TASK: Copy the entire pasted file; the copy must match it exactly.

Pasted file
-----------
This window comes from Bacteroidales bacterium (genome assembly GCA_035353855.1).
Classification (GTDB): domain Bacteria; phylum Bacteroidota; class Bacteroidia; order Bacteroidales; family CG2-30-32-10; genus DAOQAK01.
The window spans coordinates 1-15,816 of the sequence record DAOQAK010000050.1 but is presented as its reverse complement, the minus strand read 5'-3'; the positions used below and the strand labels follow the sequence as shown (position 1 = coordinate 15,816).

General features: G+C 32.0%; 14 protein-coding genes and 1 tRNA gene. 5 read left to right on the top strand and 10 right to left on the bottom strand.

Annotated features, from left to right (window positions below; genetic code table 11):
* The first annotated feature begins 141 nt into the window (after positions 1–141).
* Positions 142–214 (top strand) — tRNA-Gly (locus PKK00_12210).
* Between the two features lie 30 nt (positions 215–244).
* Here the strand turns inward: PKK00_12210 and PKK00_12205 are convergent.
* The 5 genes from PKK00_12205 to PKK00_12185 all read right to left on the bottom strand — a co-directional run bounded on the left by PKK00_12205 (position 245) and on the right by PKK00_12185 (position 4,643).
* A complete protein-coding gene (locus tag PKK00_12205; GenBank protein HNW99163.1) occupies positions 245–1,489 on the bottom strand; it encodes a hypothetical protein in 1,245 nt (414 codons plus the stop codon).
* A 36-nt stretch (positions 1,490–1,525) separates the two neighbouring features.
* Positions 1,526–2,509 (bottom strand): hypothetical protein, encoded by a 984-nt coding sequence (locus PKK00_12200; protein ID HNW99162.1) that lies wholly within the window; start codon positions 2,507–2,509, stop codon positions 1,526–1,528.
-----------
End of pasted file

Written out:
This window comes from Bacteroidales bacterium (genome assembly GCA_035353855.1).
Classification (GTDB): domain Bacteria; phylum Bacteroidota; class Bacteroidia; order Bacteroidales; family CG2-30-32-10; genus DAOQAK01.
The window spans coordinates 1-15,816 of the sequence record DAOQAK010000050.1 but is presented as its reverse complement, the minus strand read 5'-3'; the positions used below and the strand labels follow the sequence as shown (position 1 = coordinate 15,816).

General features: G+C 32.0%; 14 protein-coding genes and 1 tRNA gene. 5 read left to right on the top strand and 10 right to left on the bottom strand.

Annotated features, from left to right (window positions below; genetic code table 11):
* The first annotated feature begins 141 nt into the window (after positions 1–141).
* Positions 142–214 (top strand) — tRNA-Gly (locus PKK00_12210).
* Between the two features lie 30 nt (positions 215–244).
* Here the strand turns inward: PKK00_12210 and PKK00_12205 are convergent.
* The 5 genes from PKK00_12205 to PKK00_12185 all read right to left on the bottom strand — a co-directional run bounded on the left by PKK00_12205 (position 245) and on the right by PKK00_12185 (position 4,643).
* A complete protein-coding gene (locus tag PKK00_12205; GenBank protein HNW99163.1) occupies positions 245–1,489 on the bottom strand; it encodes a hypothetical protein in 1,245 nt (414 codons plus the stop codon).
* A 36-nt stretch (positions 1,490–1,525) separates the two neighbouring features.
* Positions 1,526–2,509 (bottom strand): hypothetical protein, encoded by a 984-nt coding sequence (locus PKK00_12200; protein ID HNW99162.1) that lies wholly within the window; start codon positions 2,507–2,509, stop codon positions 1,526–1,528.